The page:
Livestock haulers to get a 90-day ELD waiver

WASHINGTON, D.C. – The Federal Motor Carrier Safety Administration (FMCSA) is giving carriers who haul livestock a break when it comes to Electronic Logging Devices (ELDs).

Regulations come into effect on Dec. 18 making the devices mandatory for carriers in the United States, however the government agency announced it will give a 90-waiver to the agricultural industry, in addition to other efforts to make the transition for fleets easier.

The 90-day waiver on the devices will allow agricultural carriers to continue to use paper logging until March 18, 2018 to allow time for the exemption request filed on behalf of the industry to be evaluated, as well as allowing for more input from that segment of the industry.

Other efforts have already been announced to help make it easier for fleets to make the move to ELDs, and a significant number of carrier may need the transition period.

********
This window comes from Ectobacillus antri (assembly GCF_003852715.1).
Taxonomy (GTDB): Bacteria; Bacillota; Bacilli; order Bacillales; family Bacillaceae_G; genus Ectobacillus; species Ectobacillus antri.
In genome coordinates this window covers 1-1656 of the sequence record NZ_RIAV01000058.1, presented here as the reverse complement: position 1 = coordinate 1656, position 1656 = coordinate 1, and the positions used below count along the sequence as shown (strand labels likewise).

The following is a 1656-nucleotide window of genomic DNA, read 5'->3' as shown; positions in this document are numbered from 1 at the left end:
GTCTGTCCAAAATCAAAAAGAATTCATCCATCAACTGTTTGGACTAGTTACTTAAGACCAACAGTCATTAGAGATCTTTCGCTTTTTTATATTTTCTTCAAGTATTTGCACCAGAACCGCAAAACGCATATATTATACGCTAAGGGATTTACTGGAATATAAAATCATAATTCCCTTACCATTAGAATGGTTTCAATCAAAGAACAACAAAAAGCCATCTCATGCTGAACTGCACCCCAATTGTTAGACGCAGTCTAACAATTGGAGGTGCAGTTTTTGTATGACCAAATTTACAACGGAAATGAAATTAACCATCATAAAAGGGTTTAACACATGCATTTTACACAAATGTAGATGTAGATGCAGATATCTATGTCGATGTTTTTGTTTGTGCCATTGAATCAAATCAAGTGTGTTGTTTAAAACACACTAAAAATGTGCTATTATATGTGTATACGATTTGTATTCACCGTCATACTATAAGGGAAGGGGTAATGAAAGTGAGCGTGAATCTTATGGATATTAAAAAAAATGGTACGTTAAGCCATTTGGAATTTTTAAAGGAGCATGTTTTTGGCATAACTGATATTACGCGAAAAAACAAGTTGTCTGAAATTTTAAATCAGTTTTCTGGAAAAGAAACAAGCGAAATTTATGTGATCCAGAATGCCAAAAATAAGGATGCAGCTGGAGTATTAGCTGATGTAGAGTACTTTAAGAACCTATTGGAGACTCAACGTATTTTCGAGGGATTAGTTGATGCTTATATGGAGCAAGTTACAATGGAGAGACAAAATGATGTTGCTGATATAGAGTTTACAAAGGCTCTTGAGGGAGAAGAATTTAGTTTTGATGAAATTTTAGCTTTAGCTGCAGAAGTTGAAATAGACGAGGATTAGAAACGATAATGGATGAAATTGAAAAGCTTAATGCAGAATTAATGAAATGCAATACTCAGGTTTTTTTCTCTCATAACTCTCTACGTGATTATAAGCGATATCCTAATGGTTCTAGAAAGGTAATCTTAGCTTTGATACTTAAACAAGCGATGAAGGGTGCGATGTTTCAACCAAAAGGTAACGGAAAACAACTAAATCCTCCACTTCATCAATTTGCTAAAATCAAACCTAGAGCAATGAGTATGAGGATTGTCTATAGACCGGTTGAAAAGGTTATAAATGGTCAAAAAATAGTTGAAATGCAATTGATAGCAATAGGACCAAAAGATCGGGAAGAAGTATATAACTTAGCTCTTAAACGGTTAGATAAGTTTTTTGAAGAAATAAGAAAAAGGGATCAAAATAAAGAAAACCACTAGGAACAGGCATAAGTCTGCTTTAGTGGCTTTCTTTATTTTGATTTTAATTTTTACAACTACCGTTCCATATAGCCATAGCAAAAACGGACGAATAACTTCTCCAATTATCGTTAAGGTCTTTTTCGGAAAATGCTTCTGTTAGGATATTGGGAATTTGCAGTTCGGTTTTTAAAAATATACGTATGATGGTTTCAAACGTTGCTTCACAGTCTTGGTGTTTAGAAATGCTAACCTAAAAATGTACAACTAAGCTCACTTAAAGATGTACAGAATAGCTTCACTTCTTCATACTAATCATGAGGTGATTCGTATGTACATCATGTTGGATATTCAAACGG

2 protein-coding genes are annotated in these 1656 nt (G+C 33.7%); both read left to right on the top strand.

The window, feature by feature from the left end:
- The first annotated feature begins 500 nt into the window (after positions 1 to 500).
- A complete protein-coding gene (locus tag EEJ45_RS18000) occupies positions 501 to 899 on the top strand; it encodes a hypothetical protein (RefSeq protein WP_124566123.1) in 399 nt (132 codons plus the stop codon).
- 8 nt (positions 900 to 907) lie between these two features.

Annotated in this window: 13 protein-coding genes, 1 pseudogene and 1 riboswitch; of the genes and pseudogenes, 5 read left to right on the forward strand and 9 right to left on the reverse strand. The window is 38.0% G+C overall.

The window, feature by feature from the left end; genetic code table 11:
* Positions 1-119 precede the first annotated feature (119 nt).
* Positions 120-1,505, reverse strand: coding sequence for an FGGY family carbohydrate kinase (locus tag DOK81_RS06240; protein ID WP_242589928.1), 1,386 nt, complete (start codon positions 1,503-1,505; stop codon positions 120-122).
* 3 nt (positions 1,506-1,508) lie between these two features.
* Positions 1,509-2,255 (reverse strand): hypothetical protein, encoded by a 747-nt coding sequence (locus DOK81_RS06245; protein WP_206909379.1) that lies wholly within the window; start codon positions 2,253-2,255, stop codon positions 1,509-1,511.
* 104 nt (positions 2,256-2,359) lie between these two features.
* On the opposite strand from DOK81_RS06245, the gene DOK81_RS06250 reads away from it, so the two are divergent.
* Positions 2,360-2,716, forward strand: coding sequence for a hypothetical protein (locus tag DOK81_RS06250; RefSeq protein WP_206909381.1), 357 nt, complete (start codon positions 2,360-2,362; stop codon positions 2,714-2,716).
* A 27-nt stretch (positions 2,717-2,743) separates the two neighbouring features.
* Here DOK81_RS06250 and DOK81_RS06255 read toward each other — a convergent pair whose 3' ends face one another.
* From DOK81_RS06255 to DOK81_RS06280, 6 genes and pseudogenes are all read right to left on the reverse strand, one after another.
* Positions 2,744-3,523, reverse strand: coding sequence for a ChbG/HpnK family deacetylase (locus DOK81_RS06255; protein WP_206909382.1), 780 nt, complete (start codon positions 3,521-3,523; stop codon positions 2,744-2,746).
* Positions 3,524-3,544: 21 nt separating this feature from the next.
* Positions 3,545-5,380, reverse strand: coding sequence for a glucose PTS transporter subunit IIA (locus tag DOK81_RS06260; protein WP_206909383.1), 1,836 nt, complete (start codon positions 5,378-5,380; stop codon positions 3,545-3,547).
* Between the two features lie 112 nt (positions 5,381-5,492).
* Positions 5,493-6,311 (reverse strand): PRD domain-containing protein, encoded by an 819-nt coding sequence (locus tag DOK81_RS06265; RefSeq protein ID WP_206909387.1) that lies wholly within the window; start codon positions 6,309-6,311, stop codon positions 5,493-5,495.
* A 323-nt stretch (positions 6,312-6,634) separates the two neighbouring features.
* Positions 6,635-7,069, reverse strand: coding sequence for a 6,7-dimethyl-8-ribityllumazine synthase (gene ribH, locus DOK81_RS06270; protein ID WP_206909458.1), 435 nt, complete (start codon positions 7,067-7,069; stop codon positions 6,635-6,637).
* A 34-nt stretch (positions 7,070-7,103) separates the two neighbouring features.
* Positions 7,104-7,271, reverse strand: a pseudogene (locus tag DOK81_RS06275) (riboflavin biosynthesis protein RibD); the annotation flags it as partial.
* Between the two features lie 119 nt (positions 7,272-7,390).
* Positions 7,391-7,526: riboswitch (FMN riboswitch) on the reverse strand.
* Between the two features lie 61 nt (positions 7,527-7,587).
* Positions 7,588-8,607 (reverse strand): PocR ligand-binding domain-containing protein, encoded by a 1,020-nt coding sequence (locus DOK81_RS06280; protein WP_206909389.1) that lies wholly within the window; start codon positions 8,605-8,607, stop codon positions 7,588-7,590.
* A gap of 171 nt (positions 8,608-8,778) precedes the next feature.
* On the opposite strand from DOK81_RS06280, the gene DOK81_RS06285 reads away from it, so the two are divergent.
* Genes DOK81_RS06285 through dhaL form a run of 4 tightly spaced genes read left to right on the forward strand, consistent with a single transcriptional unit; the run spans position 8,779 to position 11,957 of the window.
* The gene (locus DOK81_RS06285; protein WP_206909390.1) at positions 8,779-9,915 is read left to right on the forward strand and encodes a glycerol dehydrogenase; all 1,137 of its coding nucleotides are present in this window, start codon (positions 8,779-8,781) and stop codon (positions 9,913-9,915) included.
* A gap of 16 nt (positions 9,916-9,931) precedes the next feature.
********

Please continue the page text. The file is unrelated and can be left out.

Recent surveys of smaller fleets by CarrierLists has found that at least 30%, and as many as 51% of fleets may not be in compliance with the new regulations, with just a little less than a month to go.

Those carriers were polled over a 10-week period, with averages taken at three-week intervals, and although compliance rates have increased over the 10 weeks, 30% of carriers are still showing as being in violation of the new regulations.

A transition period announced by the FMCSA in August will mean drivers will not be put out-of-service until April 1, 2018 if they are found in violation of the ELD regulations. The agency is leaving it to local law enforcement officials to determine if a violation warrants a citation before the April 1 date.

Those not in compliance with the ELD mandate, will still need to be able to prove they are within their legal Hours of Service (HoS) in order to remain on the road, however.

ELD violations will also not be cause for CSA points against drivers or carriers during the ease of transition period.

The FMCSA has also said it will be publishing a guide to help answer carriers’ questions and provide some clarity and consistency across the industry with regard to the devices.

The guide to be published next month will provide the agency’s interpretation of HoS regulations, personal conveyance, and the ELD mandate. The guidance will allow drivers to be clear on what kinds of personal movement will not count against their HoS.

The FMCSA says it wants the smoothest transition possible when the new rules come into effect.

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